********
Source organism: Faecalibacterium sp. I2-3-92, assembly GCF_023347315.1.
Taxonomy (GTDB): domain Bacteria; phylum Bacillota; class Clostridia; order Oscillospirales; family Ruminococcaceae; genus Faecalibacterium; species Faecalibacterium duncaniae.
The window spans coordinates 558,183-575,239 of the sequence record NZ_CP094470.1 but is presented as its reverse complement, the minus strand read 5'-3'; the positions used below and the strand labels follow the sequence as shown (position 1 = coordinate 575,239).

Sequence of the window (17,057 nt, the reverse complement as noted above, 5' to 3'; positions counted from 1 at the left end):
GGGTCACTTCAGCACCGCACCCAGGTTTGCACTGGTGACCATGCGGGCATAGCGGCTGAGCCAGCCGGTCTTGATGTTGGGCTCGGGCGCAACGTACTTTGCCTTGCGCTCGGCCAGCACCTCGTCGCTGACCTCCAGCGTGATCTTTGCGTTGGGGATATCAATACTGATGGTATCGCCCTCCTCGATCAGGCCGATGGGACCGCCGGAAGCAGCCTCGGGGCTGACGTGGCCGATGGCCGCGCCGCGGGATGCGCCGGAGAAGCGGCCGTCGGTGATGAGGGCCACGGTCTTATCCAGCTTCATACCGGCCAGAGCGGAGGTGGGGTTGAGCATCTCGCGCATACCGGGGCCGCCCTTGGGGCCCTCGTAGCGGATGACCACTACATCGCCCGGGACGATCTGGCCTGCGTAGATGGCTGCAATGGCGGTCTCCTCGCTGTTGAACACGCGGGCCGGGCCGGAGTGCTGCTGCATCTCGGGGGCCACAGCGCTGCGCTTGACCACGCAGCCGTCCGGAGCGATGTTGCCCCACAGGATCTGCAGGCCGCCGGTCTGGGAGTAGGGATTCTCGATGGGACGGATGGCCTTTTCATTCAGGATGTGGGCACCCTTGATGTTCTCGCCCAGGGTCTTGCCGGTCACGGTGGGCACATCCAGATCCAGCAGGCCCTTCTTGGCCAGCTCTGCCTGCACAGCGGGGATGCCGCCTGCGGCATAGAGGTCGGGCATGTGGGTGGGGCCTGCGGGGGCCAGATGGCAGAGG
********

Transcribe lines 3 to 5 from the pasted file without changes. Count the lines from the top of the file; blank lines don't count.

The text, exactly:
The window spans coordinates 558,183-575,239 of the sequence record NZ_CP094470.1 but is presented as its reverse complement, the minus strand read 5'-3'; the positions used below and the strand labels follow the sequence as shown (position 1 = coordinate 575,239).

Sequence of the window (17,057 nt, the reverse complement as noted above, 5' to 3'; positions counted from 1 at the left end):
GGGTCACTTCAGCACCGCACCCAGGTTTGCACTGGTGACCATGCGGGCATAGCGGCTGAGCCAGCCGGTCTTGATGTTGGGCTCGGGCGCAACGTACTTTGCCTTGCGCTCGGCCAGCACCTCGTCGCTGACCTCCAGCGTGATCTTTGCGTTGGGGATATCAATACTGATGGTATCGCCCTCCTCGATCAGGCCGATGGGACCGCCGGAAGCAGCCTCGGGGCTGACGTGGCCGATGGCCGCGCCGCGGGATGCGCCGGAGAAGCGGCCGTCGGTGATGAGGGCCACGGTCTTATCCAGCTTCATACCGGCCAGAGCGGAGGTGGGGTTGAGCATCTCGCGCATACCGGGGCCGCCCTTGGGGCCCTCGTAGCGGATGACCACTACATCGCCCGGGACGATCTGGCCTGCGTAGATGGCTGCAATGGCGGTCTCCTCGCTGTTGAACACGCGGGCCGGGCCGGAGTGCTGCTGCATCTCGGGGGCCACAGCGCTGCGCTTGACCACGCAGCCGTCCGGAGCGATGTTGCCCCACAGGATCTGCAGGCCGCCGGTCTGGGAGTAGGGATTCTCGATGGGACGGATGGCCTTTTCATTCAGGATGTGGGCACCCTTGATGTTCTCGCCCAGGGTCTTGCCGGTCACGGTGGGCACATCCAGATCCAGCAGGCCCTTCTTGGCCAGCTCTGCCTGCACAGCGGGGATGCCGCCTGCGGCATAGAGGTCGGGCATGTGGGTGGGGCCTGCGGGGGCCAGATGGCAGAGG